Toronto’s best new retailer is gravitypope, and it hails not from New York but Edmonton
The emphasis on style over label gives the shopper the rare opportunity not only for self-expression but discovery.
Long neglected by fashion’s global A-list, Toronto is suddenly the sweetheart of savvy New York and London retailers. In the past few months, Ann Taylor, Express, Intermix, James Perse and Free People have joined JCrew and Topshop and set up shop here in our relatively prosperous and bustling metropolis. And of course the really big guns — Target and Nordstrom — aren’t far behind.
These retailers come with fat marketing budgets and international brand recognition that must strike a chill in the upstairs offices at Holt’s and HBC. Arguably, with the arrival of these slick new chains, comes the pall of sameness, as one urban centre’s high-street offerings become almost indistinguishable from any other’s.
Which is why it comes as such a welcome surprise to discover that of all these new entries, the very best to arrive on the local scene comes from (drum roll, please) Edmonton.
Snobs we Torontonians may be about our stylishness versus the West, but ever since Louise Dirks opened the first gravitypope in Edmonton 22 years ago, followed by stores in Vancouver and Calgary, Torontonians in the know make it a point to make a shopping pilgrimage when visiting those Western cities.
The already bustling Queen and Ossington location of gravitypope is opulently outfitted by Dirks’s fave designer Peter Turner, with tattered-chic Louis XVI furnishings as well as a knockout 1930s brass and glass staircase reclaimed from a landmark Buenos Aires theatre — and the cognoscenti have been delighted to discover that not only has Dirks imported her brilliantly curated collection of footwear but has applied the same critical eye to a collection of apparel and accessories for both men and women.
What distinguishes gravitypope is that although it carries shoes from the likes of Alexander McQueen and Commes des Garçons, and clothing by Hussein Chalayan and Rick Owens, most of the pieces on offer have more bang for the buck when it comes to style than mere label appeal. This emphasis on style above the more fleeting appeal of fashion labels or trends gives the shopper the rare opportunity not only for self-expression but for discovery. On a recent visit, I came away with a pair of killer heels from T&F Slack, a well-priced London-based brand I hadn’t yet come across and hope to see more of.
Which is not to say that gravitypope doesn’t deliver the big-name goods. On the floor, right next to pretty things from new emerging labels, are shoes from Chie Mahara, Veronique Branquinho and Opening Ceremony, bags from Want and jackets from Gary Graham and Paul Smith. But the point is that it takes some confidence and style savvy (not to mention a sense of humour) to opt for a pair of pants from a lesser-known line called Pants and a skirt with a Skirt label.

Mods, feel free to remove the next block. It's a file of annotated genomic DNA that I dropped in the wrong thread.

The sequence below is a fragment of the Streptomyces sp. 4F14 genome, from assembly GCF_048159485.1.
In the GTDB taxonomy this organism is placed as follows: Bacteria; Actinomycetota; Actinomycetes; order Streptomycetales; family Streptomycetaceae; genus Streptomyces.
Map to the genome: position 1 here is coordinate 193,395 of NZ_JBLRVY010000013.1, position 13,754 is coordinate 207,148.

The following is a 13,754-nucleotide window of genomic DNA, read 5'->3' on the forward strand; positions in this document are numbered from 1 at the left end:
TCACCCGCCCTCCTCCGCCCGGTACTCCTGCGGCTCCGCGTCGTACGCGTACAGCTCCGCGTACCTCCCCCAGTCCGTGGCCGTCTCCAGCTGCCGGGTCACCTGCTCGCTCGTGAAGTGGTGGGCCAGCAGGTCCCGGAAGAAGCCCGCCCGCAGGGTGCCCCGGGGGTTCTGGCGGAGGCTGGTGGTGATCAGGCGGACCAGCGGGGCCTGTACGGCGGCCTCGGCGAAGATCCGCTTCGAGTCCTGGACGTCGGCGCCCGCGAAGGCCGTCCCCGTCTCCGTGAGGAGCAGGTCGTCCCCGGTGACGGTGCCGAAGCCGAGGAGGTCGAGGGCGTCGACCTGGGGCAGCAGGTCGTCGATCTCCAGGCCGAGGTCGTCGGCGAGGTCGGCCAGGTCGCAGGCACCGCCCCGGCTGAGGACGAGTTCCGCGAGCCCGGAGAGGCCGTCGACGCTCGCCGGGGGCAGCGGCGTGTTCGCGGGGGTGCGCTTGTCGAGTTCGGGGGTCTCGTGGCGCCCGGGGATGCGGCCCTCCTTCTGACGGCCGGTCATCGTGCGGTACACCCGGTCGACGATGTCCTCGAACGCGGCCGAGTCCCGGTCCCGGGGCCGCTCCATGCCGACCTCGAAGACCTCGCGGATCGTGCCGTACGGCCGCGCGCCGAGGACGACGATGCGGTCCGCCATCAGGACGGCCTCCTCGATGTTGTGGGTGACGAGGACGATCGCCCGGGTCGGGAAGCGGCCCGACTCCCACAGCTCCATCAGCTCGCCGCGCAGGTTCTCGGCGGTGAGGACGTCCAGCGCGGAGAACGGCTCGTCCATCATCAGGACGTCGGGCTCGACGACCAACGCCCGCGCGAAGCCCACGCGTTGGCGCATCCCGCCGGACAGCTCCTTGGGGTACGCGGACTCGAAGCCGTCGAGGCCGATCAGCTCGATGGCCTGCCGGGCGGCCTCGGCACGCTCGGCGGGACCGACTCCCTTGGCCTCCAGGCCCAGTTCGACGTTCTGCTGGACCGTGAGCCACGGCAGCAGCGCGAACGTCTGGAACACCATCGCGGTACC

It is tempting to see the shop’s innovative curatorial spirit as a Western approach, but Dirks is having none of it. “I’m not sure it is something of the West that gravitypope brings, however the gravitypope mentality is unique and fresh,” says Dirks, who makes it a rule to hire creative types on the floor and involve them in buying and merchandising.
“We are a very lateral thinking company,” says Dirks. “I launched my business with the belief that creativity enlightens life.”
Searching for style enlightenment, I found myself in the good company of some very pretty people whiling away an afternoon at the Toronto gravitypope the other day. One well-attired gentleman, trying on a pair of combat boots with an all-black sole was deep in discussion over the relative merits of black-on-black with his similarly style-obsessed salesperson. At the cash, a young blond ran to embrace a top-knotted sales clerk dressed in the manner of a postmodern geisha, yelling, “I know you from the Vancouver store!”
After feasting on the store’s satisfying gallery of footwear, I found myself on the mezzanine level sniffing goth-looking black metal candles from Mad et Len and trying on suddenly fabulous, formerly unfashionable blanket bags from Pendleton. Says Dirks, “I love to find unique, interesting, beautiful products. I also love to choose the ‘fashion’ from the more popular mainstream brands. It’s the combination of the unique with the popular that makes for a complete shopping experience.”
What so many stores forget is that the thing we all love about shopping is the thrill of the hunt. Without the sense of creative self-expression and discovery that Dirks has built into the mix, what’s on offer would be just another rack of clothes.
Karen von Hahn is a Toronto-based writer, trend observer and style commentator. Contact her at firstname.lastname@example.org.